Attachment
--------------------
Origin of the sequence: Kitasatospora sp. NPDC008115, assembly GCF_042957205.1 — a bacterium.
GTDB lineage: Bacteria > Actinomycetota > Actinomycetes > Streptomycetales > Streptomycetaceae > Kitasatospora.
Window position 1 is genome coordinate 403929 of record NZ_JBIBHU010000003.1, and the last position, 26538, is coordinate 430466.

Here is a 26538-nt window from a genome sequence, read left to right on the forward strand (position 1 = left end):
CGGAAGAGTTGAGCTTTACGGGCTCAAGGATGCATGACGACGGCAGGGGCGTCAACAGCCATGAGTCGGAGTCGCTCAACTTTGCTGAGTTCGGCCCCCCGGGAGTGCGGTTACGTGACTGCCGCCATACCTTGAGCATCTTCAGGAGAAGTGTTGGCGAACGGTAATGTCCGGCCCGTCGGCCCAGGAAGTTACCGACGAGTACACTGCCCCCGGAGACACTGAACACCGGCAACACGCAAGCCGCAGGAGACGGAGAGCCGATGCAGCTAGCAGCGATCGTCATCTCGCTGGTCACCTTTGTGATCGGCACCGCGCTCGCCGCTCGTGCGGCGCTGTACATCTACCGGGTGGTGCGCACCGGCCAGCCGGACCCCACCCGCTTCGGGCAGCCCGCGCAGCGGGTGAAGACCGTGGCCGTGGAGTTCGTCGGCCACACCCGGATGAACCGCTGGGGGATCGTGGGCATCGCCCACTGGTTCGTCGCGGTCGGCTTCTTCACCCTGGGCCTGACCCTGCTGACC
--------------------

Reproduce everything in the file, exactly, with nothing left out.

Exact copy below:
Origin of the sequence: Kitasatospora sp. NPDC008115, assembly GCF_042957205.1 — a bacterium.
GTDB lineage: Bacteria > Actinomycetota > Actinomycetes > Streptomycetales > Streptomycetaceae > Kitasatospora.
Window position 1 is genome coordinate 403929 of record NZ_JBIBHU010000003.1, and the last position, 26538, is coordinate 430466.

Here is a 26538-nt window from a genome sequence, read left to right on the forward strand (position 1 = left end):
CGGAAGAGTTGAGCTTTACGGGCTCAAGGATGCATGACGACGGCAGGGGCGTCAACAGCCATGAGTCGGAGTCGCTCAACTTTGCTGAGTTCGGCCCCCCGGGAGTGCGGTTACGTGACTGCCGCCATACCTTGAGCATCTTCAGGAGAAGTGTTGGCGAACGGTAATGTCCGGCCCGTCGGCCCAGGAAGTTACCGACGAGTACACTGCCCCCGGAGACACTGAACACCGGCAACACGCAAGCCGCAGGAGACGGAGAGCCGATGCAGCTAGCAGCGATCGTCATCTCGCTGGTCACCTTTGTGATCGGCACCGCGCTCGCCGCTCGTGCGGCGCTGTACATCTACCGGGTGGTGCGCACCGGCCAGCCGGACCCCACCCGCTTCGGGCAGCCCGCGCAGCGGGTGAAGACCGTGGCCGTGGAGTTCGTCGGCCACACCCGGATGAACCGCTGGGGGATCGTGGGCATCGCCCACTGGTTCGTCGCGGTCGGCTTCTTCACCCTGGGCCTGACCCTGCTGACC